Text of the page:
Posted in SHOFT on Thursday 27th October 2011 at 7:10am
Receiving mail always used to be an event - records from distant parts, written off for but then forgotten, finally arriving. The thrill of unpacking an LP for the first time, examining the sleeve, anticipating hearing it. All these things have changed - reasonably fast broadband means that there's very little time for the suspense to build before music lands in your inbox, and even when there is a physical artefact to appreciate, it usually involves a trip to the sorting office to rescue it from being kicked around the floor by bored postmen who don't attempt delivery until they're certain you've gone out. But rather unexpectedly last week I got a little hint of how it used to be on the arrival of Rob St. John's album "Weald". Unpacking the record is a joy, a beautiful monochrome gatefold sleeve containing a reassuringly heavy chunk of vinyl. There are lyrics, things to read and look at while the record spins. This is how it should be....always. Thankfully, Matthew at Song, By Toad Records gets this. It's not going to make him or indeed St. John an overnight pop sensation perhaps, but in terms of a record release feeling like an event, they've both just about nailed it.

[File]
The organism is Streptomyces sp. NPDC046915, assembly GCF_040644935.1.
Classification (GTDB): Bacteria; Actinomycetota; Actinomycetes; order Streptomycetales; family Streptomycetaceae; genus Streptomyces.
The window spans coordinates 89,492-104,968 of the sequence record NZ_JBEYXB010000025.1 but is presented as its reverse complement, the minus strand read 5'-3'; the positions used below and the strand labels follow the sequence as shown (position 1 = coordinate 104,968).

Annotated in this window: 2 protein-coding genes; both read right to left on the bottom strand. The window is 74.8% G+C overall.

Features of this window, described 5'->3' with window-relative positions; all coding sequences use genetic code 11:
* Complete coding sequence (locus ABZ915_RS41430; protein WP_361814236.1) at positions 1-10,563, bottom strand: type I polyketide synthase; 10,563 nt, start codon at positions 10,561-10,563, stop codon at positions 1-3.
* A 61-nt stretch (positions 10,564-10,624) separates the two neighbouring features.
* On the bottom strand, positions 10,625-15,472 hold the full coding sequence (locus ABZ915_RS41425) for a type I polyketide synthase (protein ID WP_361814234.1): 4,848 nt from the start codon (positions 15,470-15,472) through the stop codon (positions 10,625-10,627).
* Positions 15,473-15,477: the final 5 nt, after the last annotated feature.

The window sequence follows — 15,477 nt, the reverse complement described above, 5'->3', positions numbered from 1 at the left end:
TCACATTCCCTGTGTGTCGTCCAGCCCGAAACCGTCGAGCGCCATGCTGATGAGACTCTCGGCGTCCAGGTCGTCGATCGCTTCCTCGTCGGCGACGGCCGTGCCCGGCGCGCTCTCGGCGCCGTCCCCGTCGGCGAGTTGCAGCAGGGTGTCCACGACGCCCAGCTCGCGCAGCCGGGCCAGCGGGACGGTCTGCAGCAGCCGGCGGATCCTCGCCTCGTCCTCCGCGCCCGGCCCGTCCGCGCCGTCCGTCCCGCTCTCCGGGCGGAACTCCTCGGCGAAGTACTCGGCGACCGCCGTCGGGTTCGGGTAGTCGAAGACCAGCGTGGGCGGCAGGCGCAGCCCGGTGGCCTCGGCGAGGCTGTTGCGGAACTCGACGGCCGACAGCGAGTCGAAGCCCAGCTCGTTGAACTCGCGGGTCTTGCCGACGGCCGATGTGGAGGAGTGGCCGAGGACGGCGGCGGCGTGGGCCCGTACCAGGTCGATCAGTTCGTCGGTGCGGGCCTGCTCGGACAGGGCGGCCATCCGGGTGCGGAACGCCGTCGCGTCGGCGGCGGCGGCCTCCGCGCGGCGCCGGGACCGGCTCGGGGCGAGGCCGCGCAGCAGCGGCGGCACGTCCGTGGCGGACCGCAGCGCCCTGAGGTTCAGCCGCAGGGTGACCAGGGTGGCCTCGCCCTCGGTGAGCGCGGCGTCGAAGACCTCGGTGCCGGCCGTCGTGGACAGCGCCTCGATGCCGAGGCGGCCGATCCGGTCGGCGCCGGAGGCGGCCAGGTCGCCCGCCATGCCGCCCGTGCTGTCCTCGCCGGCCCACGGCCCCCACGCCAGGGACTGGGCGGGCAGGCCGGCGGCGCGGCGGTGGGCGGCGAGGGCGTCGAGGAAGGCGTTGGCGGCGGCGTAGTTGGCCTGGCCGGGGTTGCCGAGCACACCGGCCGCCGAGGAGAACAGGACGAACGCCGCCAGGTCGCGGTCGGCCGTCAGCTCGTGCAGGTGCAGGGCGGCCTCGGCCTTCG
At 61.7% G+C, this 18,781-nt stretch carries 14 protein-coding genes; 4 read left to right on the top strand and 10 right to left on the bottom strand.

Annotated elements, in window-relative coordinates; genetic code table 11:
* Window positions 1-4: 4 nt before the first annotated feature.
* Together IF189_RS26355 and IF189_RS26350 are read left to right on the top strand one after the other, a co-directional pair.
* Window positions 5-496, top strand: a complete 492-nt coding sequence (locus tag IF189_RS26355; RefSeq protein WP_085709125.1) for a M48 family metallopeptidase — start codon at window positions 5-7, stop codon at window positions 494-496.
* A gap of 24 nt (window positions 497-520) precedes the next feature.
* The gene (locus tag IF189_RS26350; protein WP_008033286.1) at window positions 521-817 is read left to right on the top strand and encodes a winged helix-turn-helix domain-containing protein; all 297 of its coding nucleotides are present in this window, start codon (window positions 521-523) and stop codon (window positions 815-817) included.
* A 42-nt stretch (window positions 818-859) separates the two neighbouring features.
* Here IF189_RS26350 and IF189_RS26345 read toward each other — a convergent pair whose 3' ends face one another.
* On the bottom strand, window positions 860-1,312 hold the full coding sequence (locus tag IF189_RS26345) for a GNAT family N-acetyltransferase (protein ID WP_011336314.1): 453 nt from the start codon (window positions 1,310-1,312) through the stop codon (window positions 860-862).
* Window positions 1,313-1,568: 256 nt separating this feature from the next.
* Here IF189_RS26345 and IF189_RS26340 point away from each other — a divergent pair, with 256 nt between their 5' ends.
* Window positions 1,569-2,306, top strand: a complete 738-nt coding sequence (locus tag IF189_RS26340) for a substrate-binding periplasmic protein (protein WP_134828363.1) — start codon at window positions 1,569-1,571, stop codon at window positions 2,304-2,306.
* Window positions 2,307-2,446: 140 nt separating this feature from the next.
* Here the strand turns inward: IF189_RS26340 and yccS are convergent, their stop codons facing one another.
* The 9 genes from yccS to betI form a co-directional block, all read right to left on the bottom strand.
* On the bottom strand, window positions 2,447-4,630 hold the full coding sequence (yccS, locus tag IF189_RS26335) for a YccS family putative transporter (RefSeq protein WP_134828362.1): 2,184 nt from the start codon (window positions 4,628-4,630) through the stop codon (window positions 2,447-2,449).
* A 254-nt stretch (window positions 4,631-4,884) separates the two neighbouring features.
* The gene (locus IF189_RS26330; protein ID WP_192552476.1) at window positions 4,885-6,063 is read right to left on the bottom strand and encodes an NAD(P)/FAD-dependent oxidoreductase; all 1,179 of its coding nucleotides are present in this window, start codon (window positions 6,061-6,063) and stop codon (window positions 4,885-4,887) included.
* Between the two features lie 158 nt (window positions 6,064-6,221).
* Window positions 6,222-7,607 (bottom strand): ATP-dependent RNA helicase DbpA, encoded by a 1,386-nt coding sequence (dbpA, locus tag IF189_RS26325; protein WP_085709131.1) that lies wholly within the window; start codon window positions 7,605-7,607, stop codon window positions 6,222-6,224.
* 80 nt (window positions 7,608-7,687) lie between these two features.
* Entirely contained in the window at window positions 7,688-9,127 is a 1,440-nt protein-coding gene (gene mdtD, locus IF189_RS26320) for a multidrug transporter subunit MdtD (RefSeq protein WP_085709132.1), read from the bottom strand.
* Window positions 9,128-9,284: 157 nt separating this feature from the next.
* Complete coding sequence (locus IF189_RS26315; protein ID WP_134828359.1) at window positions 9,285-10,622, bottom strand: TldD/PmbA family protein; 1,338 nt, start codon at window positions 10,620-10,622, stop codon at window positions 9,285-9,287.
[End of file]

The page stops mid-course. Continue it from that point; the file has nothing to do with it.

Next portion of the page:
I suppose I should be talking about the music - but perhaps I've been a bit sidetracked by that sense of suspense and anticipation too? Taking a moment to examine the cover, it appears at first to show a pleasant enough image - a misty, chill morning scene in the fens perhaps? But there is a rather eerie loneliness about the image too - and something of this beautiful but stark landscape seems to haunt the album right from the start on recent single "Your Phantom Limb", which sets off with warm analogue hiss and crackle, the tune slowly winding into action. St. John's vocals are quiet, sorrow inflected, quintessentially English in tone and timbre. It's like a traditional ballad dragged forward five centuries, as a winding, clockwork whirr seems to propel this brief, melodic introduction. The chiming guitars of "Sargasso Sea" herald one of the faster paced compositions here, with a sweeping optimistic chorus which is perhaps a little uncharacteristic on the album. There is also a warm, deliciously fuzzy bassline sneaking around the track until the closing instrumental section where it drives things towards a sparkling tangle of noisy guitars. Subdued and mournful, "Vanishing Points" is a return to quieter territory. Delicate guitar melodies and a wash of atmospheric sounds supply a canvas for St. John's lyrical, if somewhat maudlin wordplay as he observes in keeping with the tone of the record that "we're monochrome/we are just vanishing points". It will be an unwelcome comparison for some perhaps, but "Stainforth Force" opens like an early 1970s Pink Floyd epic, with atmospheric drifts of guitar breezing past until understated drums and a drone of harmonium arrive to support Rob's dark and defeated - sometimes near narcoleptic vocal: "not perfect/but yours to keep". There is a pastoral tone here - a sense of wide, sweeping spaces. However, the underlying darkness occasionally reveals the threat of the wilderness too.